Technical diving (sometimes referred to as tec diving) is a form of scuba diving that exceeds the conventional limits – especially depth and bottom time – of recreational diving. Technical diving exposes the diver to significantly higher risks than recreational diving, including permanent illness and death, and therefore requires extensive experience, advanced training, and specialized equipment. Technical diving also often involves breathing gases other than air or standard nitrox.
The term technical diving has been credited to Michael Menduno, who was editor of the (now defunct) diving magazine aquaCorps Journal. The concept and term, technical diving, are both relatively recent advents,[note 1] although divers have been engaging in what is now commonly referred to as technical diving for decades.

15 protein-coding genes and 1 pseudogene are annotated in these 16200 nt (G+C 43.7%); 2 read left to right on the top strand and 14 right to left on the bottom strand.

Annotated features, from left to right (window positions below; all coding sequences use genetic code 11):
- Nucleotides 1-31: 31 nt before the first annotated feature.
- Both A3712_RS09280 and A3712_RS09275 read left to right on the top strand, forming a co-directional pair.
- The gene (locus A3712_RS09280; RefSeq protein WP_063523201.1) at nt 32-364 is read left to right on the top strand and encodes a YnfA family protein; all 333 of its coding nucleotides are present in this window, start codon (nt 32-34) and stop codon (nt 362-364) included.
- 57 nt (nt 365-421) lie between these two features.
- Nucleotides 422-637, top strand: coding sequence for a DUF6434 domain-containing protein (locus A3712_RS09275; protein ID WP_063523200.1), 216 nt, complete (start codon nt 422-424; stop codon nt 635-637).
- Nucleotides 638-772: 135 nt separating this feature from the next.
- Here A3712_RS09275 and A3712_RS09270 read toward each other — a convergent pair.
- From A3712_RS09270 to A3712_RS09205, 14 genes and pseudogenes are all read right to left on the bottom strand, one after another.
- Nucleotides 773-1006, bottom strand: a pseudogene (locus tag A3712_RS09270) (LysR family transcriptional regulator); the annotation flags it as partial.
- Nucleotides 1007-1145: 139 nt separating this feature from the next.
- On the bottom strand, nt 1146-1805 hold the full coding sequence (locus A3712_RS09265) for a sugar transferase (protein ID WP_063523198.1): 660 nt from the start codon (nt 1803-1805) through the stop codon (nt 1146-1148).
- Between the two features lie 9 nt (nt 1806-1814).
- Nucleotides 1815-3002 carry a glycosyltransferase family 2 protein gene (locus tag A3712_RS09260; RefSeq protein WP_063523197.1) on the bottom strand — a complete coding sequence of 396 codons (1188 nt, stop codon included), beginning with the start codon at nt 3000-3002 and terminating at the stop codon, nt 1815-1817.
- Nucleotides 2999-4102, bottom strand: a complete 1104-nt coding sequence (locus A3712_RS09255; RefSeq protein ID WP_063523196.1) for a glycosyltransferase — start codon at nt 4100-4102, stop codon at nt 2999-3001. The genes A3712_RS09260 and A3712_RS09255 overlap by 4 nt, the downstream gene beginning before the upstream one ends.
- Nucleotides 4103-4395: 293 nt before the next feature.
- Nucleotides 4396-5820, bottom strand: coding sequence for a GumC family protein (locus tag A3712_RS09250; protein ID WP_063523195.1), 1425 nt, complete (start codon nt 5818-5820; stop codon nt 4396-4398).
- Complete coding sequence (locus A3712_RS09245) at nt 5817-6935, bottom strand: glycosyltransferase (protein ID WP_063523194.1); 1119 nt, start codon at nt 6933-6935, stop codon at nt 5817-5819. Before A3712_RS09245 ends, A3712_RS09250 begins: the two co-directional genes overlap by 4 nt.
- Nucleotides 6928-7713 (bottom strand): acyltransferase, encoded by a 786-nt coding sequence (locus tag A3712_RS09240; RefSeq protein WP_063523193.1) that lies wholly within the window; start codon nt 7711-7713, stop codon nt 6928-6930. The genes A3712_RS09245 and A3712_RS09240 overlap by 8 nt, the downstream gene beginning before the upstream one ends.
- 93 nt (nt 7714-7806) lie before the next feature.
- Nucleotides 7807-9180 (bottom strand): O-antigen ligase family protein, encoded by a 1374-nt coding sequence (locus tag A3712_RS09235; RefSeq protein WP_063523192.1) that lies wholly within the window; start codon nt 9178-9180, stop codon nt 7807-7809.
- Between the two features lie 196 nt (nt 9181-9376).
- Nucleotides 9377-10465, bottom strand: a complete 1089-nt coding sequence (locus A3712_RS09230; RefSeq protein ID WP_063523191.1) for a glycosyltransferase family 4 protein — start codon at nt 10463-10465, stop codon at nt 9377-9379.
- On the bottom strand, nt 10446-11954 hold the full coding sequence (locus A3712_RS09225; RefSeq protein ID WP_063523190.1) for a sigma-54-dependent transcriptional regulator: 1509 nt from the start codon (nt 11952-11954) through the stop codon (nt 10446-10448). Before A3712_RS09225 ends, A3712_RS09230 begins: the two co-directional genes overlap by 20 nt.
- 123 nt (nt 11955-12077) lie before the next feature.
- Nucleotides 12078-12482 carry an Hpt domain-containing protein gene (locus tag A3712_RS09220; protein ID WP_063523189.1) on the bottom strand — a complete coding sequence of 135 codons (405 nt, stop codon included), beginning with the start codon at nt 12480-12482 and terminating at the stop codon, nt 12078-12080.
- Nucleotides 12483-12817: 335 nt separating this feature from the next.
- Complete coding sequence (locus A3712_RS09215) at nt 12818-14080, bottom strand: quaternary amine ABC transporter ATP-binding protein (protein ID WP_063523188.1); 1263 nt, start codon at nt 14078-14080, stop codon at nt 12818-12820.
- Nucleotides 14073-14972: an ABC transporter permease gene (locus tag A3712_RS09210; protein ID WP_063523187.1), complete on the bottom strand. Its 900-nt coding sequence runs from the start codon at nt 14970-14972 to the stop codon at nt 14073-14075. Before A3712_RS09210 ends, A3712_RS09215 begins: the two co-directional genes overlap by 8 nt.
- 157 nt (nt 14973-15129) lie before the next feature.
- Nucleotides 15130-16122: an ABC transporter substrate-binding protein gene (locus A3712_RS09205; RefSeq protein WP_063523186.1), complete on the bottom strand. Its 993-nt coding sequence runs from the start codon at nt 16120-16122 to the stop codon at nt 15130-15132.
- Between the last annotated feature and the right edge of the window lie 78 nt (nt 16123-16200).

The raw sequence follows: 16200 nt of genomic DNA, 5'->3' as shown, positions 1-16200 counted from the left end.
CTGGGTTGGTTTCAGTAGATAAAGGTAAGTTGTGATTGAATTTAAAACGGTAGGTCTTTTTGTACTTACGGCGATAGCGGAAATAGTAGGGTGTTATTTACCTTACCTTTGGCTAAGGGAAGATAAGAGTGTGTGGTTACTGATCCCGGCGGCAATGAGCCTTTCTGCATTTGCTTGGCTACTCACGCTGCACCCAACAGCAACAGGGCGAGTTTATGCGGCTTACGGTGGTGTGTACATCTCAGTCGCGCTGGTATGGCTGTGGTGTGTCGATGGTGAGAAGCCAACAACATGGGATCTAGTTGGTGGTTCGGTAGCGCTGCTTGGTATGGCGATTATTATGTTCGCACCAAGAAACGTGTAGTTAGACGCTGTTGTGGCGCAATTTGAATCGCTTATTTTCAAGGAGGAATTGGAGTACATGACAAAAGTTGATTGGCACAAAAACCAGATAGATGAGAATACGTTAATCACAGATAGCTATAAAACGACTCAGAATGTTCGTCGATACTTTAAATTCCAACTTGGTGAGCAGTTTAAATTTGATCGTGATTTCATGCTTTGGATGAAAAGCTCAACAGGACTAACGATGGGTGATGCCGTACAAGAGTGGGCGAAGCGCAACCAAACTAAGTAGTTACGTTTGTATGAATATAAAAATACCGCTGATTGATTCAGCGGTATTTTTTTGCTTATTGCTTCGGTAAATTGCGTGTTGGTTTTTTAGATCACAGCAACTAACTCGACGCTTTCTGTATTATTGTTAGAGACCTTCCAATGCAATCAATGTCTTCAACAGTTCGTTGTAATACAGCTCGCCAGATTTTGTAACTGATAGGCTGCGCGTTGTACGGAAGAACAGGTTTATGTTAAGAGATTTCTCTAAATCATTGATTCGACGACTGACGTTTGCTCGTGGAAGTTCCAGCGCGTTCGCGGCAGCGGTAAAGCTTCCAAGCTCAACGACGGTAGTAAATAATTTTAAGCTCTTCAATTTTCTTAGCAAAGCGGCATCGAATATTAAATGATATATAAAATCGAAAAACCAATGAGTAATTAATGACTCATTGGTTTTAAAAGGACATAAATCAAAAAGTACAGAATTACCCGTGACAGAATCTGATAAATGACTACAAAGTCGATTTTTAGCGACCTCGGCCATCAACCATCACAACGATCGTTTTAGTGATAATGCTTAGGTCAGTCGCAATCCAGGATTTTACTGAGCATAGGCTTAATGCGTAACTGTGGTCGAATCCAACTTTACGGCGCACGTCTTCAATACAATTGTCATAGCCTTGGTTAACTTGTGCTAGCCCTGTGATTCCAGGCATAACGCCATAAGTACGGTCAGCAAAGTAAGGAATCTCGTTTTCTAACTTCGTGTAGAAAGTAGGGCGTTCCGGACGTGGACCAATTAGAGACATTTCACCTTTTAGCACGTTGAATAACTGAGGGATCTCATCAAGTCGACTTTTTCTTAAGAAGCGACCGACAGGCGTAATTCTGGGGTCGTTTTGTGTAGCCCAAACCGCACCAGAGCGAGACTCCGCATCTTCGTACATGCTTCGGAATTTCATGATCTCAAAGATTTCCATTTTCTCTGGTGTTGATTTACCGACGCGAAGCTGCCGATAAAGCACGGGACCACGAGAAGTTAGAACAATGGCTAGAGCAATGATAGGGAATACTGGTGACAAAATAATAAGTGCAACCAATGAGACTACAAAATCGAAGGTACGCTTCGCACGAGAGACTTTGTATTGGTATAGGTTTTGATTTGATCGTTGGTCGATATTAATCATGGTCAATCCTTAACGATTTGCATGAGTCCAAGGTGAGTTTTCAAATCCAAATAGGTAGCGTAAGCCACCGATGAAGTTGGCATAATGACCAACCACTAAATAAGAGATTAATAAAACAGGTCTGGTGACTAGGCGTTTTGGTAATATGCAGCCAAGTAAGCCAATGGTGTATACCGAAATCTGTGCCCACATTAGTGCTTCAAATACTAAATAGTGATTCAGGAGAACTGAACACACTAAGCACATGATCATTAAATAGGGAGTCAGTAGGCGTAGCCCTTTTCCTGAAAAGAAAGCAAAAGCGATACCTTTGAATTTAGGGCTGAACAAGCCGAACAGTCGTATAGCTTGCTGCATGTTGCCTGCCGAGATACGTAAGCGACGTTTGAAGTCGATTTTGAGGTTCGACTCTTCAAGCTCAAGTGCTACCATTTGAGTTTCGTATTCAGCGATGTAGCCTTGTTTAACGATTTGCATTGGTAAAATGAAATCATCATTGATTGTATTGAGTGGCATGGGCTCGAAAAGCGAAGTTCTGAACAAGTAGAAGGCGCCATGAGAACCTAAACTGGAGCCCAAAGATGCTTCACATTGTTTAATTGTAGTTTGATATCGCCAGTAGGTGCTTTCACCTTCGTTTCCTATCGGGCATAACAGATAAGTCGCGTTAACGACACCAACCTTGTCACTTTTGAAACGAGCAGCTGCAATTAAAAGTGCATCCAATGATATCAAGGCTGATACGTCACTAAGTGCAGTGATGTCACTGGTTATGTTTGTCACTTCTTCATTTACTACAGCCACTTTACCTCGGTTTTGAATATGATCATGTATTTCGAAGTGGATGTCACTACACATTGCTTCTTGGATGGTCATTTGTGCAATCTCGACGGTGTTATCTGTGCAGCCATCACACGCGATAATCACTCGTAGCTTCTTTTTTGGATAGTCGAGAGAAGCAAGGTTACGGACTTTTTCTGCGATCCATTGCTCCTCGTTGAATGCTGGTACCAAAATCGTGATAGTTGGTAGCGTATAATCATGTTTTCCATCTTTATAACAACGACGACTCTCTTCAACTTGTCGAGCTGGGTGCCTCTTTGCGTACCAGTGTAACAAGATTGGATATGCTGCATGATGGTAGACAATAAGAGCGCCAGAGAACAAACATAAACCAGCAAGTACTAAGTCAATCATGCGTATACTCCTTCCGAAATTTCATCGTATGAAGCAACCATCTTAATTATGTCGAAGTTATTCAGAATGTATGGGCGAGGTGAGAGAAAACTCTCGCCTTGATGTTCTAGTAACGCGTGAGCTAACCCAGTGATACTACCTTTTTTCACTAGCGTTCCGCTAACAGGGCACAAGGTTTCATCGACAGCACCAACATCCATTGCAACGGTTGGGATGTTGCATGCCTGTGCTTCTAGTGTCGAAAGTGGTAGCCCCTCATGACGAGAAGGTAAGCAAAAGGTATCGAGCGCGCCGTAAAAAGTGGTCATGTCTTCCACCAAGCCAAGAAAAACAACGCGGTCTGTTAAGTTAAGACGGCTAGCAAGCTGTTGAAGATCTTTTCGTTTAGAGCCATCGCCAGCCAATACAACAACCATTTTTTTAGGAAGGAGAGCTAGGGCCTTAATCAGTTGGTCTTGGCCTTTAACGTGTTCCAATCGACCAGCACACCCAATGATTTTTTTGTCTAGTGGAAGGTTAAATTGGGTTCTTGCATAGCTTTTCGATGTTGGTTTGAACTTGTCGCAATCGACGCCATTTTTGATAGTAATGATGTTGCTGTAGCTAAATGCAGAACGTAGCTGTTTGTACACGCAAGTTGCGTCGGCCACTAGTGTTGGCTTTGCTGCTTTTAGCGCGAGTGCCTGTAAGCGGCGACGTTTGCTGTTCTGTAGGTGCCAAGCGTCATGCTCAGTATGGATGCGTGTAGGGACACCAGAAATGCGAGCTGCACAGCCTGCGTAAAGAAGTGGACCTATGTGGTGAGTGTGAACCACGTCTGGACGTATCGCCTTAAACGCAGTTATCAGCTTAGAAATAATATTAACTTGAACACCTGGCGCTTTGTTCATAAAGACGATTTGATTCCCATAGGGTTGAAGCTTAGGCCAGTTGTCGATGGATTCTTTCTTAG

There is some professional disagreement as to what all technical diving encompasses. Until recently, nitrox diving was considered technical, but this is no longer the case. Some say[who?] that technical diving is any type of scuba diving that is considered higher risk than conventional recreational diving. However, some[who?] advocate that this should include penetration diving (as opposed to open-water diving), whereas others[who?] contend that penetrating overhead environments should be regarded as a separate type of diving. Others[who?] seek to define technical diving solely by reference to the use of decompression.[note 2] Certain minority views[who?] contend that certain non-specific higher risk factors should cause diving to be classed as technical diving. Even those who agree on the broad definitions of technical diving may disagree on the precise boundaries between technical and recreational diving. One point upon which most scuba professionals generally agree is that any dive on which the parameters preclude the possibility of a safe and direct ascent to the surface should be considered technical diving of some sort, and must require specialized training and associated advanced certification. Such situations would include: